APA 6th Edition Dulibić, F. (2003). Splitski krug karikaturista (1900.—1940.). Peristil, 46 (1), 127-143. Preuzeto s https://hrcak.srce.hr/166740
MLA 8th Edition Dulibić, Frano. "Splitski krug karikaturista (1900.—1940.)." Peristil, vol. 46, br. 1, 2003, str. 127-143. https://hrcak.srce.hr/166740. Citirano 07.04.2020.
Chicago 17th Edition Dulibić, Frano. "Splitski krug karikaturista (1900.—1940.)." Peristil 46, br. 1 (2003): 127-143. https://hrcak.srce.hr/166740
Harvard Dulibić, F. (2003). 'Splitski krug karikaturista (1900.—1940.)', Peristil, 46(1), str. 127-143. Preuzeto s: https://hrcak.srce.hr/166740 (Datum pristupa: 07.04.2020.)
Vancouver Dulibić F. Splitski krug karikaturista (1900.—1940.). Peristil [Internet]. 2003 [pristupljeno 07.04.2020.];46(1):127-143. Dostupno na: https://hrcak.srce.hr/166740
IEEE F. Dulibić, "Splitski krug karikaturista (1900.—1940.)", Peristil, vol.46, br. 1, str. 127-143, 2003. [Online]. Dostupno na: https://hrcak.srce.hr/166740. [Citirano: 07.04.2020.]
Sažetak The history of caricature in Dalmatia begins with Emanuel Vidović who may be considered as the initiator of this form of visual art in Dalmatia. Vidović exhibited his caricatures for the first time in Split in 1901, and, along with Ante Katunarić and Virgil Meneghello Dinčić he was a founder of the most important Dalmatian humorist paper, Duje Balavac (1908-1912). In addition to the founders Antun Danilo, Zvonimir Rakamarić, and Petar Mitrović were among the paper's contributors. Anđeo Uvodić, a painter and caricaturist was initially linked with the paper, but he left it after the first issue over a disagreement with the rest of the founders. Nevertheless he was one of the most productive caricaturists in Dalmatia with five one-man exhibitions, two maps and one album of caricatures, and many caricatures published in various newspapers. In addition to caricatures of high artistic value, Uvodić was also the author of several essays on the art of caricature.
In the first revival of Duje Balavac (1921-1923) the original contributors were replaced, with the exception of Virgil Meneghello Dinčić, by Antun Zuppa and Ivo Tijardović. The first phase was characterized by Secession, while the second one features of the Art Deco. The founders of the Duje Balavac and Anđeo Uvodić could be considered members of the inner circle of Split caricature, whereas among members of a wider, outer circle one can count other contributors to the paper, as well as a number of interesting caricaturists publishing in other papers and journals, who also showed caricatures at exhibitions, such as Ivan Mirković, Milan Tolić, ]oko Knežević, Božidar Matas, and Vinko Foretić.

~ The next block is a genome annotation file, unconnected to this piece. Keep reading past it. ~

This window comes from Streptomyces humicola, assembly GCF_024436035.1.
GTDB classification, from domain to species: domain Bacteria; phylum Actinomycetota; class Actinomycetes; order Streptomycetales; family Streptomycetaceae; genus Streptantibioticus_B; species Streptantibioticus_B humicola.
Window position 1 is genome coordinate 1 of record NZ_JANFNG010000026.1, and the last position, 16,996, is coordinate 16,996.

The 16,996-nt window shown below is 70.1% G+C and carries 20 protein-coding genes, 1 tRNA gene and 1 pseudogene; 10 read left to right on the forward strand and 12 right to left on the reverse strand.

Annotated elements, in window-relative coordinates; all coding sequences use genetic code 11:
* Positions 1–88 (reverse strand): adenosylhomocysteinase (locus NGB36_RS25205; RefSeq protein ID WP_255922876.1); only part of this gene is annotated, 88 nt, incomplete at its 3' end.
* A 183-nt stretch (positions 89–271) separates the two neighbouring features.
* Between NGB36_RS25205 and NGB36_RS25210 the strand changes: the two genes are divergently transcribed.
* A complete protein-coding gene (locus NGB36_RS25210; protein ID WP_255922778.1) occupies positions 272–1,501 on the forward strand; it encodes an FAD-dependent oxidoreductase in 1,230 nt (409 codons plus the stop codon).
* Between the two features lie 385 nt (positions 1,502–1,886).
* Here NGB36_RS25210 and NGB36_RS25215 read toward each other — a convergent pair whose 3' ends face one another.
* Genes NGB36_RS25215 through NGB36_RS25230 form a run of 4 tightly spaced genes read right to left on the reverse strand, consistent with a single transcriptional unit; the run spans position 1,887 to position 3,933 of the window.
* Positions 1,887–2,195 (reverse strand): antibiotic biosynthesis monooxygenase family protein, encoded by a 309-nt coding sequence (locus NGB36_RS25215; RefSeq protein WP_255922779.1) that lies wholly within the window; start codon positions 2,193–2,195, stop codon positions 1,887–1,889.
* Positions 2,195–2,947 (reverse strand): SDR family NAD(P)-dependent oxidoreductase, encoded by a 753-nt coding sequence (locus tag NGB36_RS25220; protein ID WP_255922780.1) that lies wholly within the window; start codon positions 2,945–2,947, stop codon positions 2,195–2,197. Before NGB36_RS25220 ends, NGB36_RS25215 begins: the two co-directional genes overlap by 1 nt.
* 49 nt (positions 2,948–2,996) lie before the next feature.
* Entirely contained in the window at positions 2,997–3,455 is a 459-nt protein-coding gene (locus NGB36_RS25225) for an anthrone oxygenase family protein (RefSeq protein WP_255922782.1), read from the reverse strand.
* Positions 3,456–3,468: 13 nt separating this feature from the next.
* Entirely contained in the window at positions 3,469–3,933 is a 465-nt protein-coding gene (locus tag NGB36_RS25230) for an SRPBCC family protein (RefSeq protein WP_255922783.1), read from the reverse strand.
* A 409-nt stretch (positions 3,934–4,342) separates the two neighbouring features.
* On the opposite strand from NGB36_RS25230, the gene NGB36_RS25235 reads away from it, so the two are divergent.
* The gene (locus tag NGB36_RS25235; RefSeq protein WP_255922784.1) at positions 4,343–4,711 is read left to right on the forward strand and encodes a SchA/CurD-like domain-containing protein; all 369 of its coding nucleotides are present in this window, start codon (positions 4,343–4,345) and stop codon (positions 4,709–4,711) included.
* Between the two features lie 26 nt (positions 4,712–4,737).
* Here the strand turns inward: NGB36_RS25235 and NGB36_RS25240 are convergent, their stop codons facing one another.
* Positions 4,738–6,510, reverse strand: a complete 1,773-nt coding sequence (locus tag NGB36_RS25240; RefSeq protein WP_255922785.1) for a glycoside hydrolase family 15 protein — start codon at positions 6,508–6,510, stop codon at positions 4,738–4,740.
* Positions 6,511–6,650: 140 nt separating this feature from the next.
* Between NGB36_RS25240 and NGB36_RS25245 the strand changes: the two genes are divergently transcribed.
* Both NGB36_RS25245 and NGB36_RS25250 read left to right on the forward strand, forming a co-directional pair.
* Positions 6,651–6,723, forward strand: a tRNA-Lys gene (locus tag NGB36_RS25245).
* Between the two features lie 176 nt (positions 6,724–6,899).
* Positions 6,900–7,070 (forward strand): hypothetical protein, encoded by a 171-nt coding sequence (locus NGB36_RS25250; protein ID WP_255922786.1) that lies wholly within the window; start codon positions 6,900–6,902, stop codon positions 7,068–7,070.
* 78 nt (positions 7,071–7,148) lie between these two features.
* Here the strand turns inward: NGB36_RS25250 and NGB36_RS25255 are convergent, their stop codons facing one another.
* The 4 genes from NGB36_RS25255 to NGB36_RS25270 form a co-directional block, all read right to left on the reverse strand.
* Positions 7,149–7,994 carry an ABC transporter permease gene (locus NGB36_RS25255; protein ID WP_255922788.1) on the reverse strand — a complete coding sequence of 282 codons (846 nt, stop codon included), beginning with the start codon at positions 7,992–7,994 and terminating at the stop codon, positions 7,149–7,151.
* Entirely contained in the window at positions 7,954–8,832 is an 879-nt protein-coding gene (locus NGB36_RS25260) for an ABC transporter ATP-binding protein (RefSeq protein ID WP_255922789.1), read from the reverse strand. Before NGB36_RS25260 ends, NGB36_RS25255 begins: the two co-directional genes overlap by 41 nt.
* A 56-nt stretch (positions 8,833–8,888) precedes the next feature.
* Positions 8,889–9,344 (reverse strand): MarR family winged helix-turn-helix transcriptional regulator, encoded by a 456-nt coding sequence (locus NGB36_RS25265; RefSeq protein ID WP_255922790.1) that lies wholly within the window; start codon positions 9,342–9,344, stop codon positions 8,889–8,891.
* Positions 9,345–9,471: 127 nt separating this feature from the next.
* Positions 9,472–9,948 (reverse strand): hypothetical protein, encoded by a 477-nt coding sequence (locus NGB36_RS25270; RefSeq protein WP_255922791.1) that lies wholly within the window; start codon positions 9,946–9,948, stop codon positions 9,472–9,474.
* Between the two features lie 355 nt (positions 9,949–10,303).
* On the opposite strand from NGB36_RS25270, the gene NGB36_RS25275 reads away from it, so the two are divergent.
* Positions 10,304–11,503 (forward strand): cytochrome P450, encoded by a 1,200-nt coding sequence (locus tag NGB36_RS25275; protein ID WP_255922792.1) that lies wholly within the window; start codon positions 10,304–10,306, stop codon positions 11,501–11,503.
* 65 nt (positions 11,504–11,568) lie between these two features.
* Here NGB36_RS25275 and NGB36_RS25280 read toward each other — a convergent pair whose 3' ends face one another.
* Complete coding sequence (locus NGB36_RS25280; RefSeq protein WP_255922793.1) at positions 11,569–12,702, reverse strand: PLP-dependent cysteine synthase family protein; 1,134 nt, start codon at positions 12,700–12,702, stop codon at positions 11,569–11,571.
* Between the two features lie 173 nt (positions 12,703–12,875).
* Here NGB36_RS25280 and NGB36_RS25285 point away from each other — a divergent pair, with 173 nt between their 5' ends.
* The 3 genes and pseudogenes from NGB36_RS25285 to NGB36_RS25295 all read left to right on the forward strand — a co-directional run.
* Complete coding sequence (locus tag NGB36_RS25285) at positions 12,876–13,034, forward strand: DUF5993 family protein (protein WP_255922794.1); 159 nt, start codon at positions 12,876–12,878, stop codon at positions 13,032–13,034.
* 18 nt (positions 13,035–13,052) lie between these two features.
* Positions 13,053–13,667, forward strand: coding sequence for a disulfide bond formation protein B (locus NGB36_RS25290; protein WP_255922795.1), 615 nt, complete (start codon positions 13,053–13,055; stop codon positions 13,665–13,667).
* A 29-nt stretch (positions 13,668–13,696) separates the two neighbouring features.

The caricaturists of the Split circle have many things in common. Most obviously, they all incline toward portrait caricature, whereas situational, meaning also political, caricature is mostly absent in the first half of the century. This research has shown that most of the members of the circle were influenced by Central European, i.e., German and Austrian publications, the Simplicissimus in particular. Most of the caricaturists were trained, or spent some time, in Austria or Germany.
The caricaturists of the Split circle most often portray entire figure, less frequently half-figures or faces. The contributors to the Duje Balavac shunned strong emotions, such as fury, screaming or crying, or even explicit laughing. The founders of the paper remained within the sphere of mild transformation, but younger contributors changed the true features more boldly emphasizing disproportions of body and facial features. The founders looked for an angle from which the nature of the person portrayed would reveal its comic side by itself, whereas the younger generation pursued a simpler, flatter style, with a higher degree of stylization.